Guiding principles for founders in times of uncertainty

Below is an excerpt of the letter we sent to Giant Leap founders last week, in response to the escalating COVID-19 crisis. We realise that market conditions are changing at an unprecedented pace, but we trust the guiding principles will be relevant to founders throughout present and future periods of uncertainty.

We hope you and your families are keeping safe and well.

The Giant Leap Team

Dear Founders,

We’ve already fielded a number of questions from founders about what COVID-19 could mean for growing their startup.

Our commitment to you is that we’ll be empathetic and understanding as we all navigate this complex and uncertain phase together. As a testament to that, we wanted to put out an FAQ to give founders some certainty and reassurance.

It is important to first acknowledge that this situation is unprecedented and as such it is impossible to know the correct course of action. There is a spectrum between being prudent and alarmist. It is more important than ever to show compassion and ensure we take care of each other.

This isn’t an exhaustive “what to do about COVID-19” note (your market and business will undoubtedly have specific characteristics and nuances).

We feel Australia is fortunate in being an island nation, currently with warmer weather than more affected countries and with a strong healthcare system so we can be positive in our outlook.

However, to help dampen the curve of the spread of COVID-19 we feel it appropriate to have a plan based on current facts and to take swift action.

We may update this as the situation evolves, but above all, we’ll be taking care of one another, and hopefully helping you do the same.

How should I manage my team during the COVID-19 outbreak?

We suggest founders adopt the following principles during this period.

  • Be calm, compassionate and adaptive.
  • Set up a risk-based plan separating all operating assumptions into three categories: truth, what you think is true, and what is speculation.
  • This can then inform a Business Continuity Plan so that you and your team have something to refer to when making decisions. Not all will go according to plan during this period, and that is OK. But having a plan to refer to will help provide certainty.
  • Be wary that your staff may have to choose between work and caring for loved ones during this period. Where possible, do not make this a difficult choice. Have conversations now about what is expected and acceptable, including changing expectations on working from home or meeting with clients and staff via video conferencing rather than in person. Revisit leave policies if people need to look after children who are not in childcare or school and whether that would constitute annual leave or carer’s leave.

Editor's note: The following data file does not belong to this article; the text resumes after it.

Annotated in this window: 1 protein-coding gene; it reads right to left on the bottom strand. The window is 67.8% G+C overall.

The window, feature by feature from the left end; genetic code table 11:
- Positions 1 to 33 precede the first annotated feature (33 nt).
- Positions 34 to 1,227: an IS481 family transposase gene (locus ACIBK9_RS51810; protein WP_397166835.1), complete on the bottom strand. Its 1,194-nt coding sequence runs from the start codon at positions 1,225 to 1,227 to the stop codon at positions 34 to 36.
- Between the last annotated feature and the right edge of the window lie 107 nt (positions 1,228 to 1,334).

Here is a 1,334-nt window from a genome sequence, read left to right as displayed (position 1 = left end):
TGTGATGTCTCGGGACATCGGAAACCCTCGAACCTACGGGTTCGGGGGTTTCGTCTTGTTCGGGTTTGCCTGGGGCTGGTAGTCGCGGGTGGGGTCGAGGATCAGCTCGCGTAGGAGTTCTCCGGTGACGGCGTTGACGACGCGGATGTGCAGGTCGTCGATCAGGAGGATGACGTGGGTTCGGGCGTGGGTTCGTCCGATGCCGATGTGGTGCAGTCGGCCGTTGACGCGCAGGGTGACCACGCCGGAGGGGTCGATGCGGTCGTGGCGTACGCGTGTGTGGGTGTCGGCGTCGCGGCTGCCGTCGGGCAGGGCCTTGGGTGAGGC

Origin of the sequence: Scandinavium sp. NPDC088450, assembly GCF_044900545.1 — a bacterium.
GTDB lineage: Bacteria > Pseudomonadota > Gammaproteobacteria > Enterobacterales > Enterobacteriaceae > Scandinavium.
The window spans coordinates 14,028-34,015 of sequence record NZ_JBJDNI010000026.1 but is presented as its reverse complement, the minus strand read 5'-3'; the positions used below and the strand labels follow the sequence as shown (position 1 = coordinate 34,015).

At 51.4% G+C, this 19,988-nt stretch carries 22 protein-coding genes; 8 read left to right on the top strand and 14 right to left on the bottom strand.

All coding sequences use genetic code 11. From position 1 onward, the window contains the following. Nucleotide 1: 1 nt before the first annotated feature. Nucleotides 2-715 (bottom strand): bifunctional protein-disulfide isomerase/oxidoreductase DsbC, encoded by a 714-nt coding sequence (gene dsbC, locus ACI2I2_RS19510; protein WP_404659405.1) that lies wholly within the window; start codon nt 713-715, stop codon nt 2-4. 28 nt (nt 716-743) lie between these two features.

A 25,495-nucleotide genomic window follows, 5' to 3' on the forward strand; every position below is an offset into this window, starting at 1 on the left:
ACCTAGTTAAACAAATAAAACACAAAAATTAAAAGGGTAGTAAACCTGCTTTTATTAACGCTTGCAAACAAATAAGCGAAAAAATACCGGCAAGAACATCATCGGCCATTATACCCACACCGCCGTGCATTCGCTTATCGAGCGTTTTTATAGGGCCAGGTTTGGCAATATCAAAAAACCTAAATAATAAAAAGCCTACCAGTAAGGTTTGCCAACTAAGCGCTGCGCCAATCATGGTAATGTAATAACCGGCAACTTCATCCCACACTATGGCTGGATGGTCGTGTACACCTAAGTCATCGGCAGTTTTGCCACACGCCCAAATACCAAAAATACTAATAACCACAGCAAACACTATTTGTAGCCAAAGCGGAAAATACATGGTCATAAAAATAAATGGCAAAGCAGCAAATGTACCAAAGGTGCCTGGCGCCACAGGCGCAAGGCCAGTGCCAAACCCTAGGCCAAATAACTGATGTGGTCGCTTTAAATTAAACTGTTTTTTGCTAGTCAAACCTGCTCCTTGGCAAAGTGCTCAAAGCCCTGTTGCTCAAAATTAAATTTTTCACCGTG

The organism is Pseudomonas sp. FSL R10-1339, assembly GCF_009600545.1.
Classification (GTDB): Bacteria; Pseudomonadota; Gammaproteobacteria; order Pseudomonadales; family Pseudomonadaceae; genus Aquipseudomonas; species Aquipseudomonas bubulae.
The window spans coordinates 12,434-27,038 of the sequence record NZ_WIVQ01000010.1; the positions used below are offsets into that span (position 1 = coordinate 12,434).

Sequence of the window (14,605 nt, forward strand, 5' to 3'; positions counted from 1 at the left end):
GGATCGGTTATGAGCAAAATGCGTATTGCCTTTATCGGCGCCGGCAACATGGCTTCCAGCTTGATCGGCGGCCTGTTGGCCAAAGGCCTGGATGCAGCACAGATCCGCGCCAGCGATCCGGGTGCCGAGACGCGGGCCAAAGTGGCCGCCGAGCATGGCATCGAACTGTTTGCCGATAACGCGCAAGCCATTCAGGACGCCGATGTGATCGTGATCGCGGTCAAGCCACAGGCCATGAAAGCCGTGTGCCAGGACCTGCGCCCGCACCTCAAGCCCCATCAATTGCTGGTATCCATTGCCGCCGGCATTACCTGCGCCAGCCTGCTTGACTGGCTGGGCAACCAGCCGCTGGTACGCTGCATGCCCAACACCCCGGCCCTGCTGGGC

• Be wary of a drop in productivity, but also recognise that this is an opportunity to transform culture and bolster camaraderie within your organisation. Your team can save time commuting and learn about having more effective meetings.
  • Create conditions for the team that bolster success. Provide them with the tools they need to work from home effectively such as remote dial-ins, Virtual Private Networks (VPNs) and collaboration software like Slack, Trello and Zoom. Listen to their feedback on remote working and improve as you go.
  • In times of uncertainty, it is important to keep up morale. If your approach is to work from home, then it is really important to create new norms around having fun together and maintaining a strong social connection.

What should I do if COVID-19 affects my ability to do business?

COVID-19 is likely to affect every business — big or small. Below we’ve included some general advice.

  • Again, and we can’t stress this enough, place all operating assumptions in a risk-based rubric to help you determine what factors you actually need to account for. Here is a link to an example rubric that you can use as a template.
  • All businesses are likely to have a slowdown in productivity so we recommend reviewing budgets including procurement and hiring decisions.
  • Do not make decisions based on fear. In this sense, be wary of all the advice you may receive over this period, and pull it back to what you know about the situation.
  • As always, plan for the medium to long term. Your goal should be to emerge from the COVID-19 crisis stronger, rather than on the backfoot.

On reflection the COVID-19 outbreak like the Australian bushfires demonstrates the interconnected fabric of the society that we live in and to have a resilient economy we need to build and support strong environmentally and socially resilient local communities.

Through adversity comes opportunity.

This story was originally published on the Giant Leap blog.



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